The linking of a newly diagnosed cancer patient with a professional trained in assisting patients though the complex journey of cancer diagnosis and treatment, may lead to better breast cancer care in high risk and minority women.
The findings, recently published in the Journal of Clinical Oncology, is the first national study to show a relationship between navigators and the initiation of certain recommended treatments in breast cancer.
Using data from a previously published, multi-center study funded by the National Cancer Institute, researchers aimed to identify the possible benefits of assigning patient navigators to women recently diagnosed with breast cancer. According to the results, women were more likely to start recommended treatment when assisted by one of these trained specialists. For example, they were more likely to start hormonal therapy, which is considered the gold standard in treatment for certain types of breast cancer.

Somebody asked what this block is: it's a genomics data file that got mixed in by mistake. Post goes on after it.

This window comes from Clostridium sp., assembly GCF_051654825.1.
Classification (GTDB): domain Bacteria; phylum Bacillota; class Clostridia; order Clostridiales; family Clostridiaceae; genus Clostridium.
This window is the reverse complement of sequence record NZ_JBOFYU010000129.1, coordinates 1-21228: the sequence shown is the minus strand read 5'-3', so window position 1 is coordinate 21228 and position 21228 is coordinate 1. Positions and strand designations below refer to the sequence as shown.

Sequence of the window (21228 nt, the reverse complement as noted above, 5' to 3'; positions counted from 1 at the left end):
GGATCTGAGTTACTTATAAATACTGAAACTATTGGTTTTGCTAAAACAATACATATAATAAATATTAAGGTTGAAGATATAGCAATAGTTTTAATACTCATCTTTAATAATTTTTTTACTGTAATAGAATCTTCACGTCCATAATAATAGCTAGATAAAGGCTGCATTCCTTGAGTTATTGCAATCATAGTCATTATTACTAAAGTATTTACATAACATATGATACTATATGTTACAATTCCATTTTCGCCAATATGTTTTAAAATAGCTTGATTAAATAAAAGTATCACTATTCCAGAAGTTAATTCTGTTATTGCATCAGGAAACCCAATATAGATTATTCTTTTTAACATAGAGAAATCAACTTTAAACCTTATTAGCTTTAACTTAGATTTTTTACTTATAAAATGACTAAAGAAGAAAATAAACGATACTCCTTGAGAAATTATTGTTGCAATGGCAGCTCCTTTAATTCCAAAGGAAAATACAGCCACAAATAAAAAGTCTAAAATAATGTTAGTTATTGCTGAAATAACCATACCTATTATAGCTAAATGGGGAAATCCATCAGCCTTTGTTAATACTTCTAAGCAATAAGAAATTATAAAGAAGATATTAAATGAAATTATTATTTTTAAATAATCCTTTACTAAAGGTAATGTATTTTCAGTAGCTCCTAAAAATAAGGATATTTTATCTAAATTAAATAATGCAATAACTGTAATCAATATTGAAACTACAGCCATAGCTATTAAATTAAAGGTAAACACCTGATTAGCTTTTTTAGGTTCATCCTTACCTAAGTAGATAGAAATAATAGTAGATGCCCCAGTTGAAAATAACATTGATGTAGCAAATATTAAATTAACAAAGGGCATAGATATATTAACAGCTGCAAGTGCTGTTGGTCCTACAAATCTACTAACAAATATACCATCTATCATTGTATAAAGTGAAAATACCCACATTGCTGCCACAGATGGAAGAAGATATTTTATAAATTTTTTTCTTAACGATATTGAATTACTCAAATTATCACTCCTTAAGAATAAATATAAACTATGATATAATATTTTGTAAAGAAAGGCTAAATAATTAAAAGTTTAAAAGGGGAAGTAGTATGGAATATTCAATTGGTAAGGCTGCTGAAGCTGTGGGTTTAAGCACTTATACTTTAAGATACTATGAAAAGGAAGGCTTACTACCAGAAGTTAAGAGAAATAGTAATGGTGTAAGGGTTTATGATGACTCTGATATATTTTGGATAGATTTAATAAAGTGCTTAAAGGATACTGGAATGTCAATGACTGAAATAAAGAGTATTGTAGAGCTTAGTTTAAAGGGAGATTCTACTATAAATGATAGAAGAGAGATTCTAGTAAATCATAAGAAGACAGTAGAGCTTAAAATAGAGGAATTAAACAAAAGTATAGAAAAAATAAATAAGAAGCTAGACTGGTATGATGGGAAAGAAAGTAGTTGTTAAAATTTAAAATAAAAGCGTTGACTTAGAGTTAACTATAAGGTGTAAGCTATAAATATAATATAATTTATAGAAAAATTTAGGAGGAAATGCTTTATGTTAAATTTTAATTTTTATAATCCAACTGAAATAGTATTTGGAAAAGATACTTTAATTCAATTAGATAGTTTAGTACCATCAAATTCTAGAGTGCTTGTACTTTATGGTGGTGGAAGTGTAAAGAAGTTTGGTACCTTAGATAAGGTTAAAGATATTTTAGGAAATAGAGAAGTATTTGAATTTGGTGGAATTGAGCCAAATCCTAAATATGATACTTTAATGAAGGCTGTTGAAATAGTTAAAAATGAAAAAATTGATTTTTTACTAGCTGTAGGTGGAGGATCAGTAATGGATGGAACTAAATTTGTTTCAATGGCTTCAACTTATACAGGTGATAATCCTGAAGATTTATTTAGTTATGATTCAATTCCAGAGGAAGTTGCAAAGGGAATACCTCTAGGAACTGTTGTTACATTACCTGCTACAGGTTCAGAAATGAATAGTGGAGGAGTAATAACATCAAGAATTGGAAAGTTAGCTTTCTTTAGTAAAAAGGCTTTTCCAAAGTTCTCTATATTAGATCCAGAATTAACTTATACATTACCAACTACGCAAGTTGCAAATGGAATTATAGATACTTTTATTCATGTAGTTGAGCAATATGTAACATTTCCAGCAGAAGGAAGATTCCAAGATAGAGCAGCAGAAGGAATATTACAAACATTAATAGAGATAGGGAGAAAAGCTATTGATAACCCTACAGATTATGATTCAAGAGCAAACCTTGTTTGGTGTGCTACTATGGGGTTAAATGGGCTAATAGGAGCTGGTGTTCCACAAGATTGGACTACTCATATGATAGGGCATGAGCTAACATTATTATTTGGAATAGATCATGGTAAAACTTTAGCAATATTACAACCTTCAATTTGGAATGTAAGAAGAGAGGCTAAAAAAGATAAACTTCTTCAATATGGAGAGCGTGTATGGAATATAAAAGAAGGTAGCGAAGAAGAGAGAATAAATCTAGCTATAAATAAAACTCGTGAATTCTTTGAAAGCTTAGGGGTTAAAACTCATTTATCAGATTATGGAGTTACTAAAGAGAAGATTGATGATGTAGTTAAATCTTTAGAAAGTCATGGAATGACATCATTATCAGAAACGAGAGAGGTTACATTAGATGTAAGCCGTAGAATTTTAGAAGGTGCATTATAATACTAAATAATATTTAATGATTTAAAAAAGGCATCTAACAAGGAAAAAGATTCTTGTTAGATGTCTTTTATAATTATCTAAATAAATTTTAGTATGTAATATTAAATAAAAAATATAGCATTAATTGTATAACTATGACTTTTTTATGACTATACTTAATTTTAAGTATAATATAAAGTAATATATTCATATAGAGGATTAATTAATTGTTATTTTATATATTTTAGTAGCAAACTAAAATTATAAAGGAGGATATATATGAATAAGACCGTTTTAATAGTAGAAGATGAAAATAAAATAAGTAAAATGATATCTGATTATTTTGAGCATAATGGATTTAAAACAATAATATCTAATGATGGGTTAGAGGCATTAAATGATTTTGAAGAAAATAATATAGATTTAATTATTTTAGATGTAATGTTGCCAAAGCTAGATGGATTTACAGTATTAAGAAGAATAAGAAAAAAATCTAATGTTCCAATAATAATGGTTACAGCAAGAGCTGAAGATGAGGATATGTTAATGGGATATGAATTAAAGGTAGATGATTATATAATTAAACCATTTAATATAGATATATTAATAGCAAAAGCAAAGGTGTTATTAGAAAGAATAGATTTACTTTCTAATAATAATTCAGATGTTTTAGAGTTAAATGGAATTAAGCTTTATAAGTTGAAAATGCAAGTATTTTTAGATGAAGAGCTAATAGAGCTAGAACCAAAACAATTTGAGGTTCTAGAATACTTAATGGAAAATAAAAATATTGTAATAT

Navigators are experts in helping patients overcome the numerous obstacles they face, including monetary difficulties, transportation issues, educational and even language barriers, and have become an integral part of the cancer care model. It has been known that minority and high risk patients, or those who may benefit most from these navigators, often have worse outcomes after diagnosed with cancer.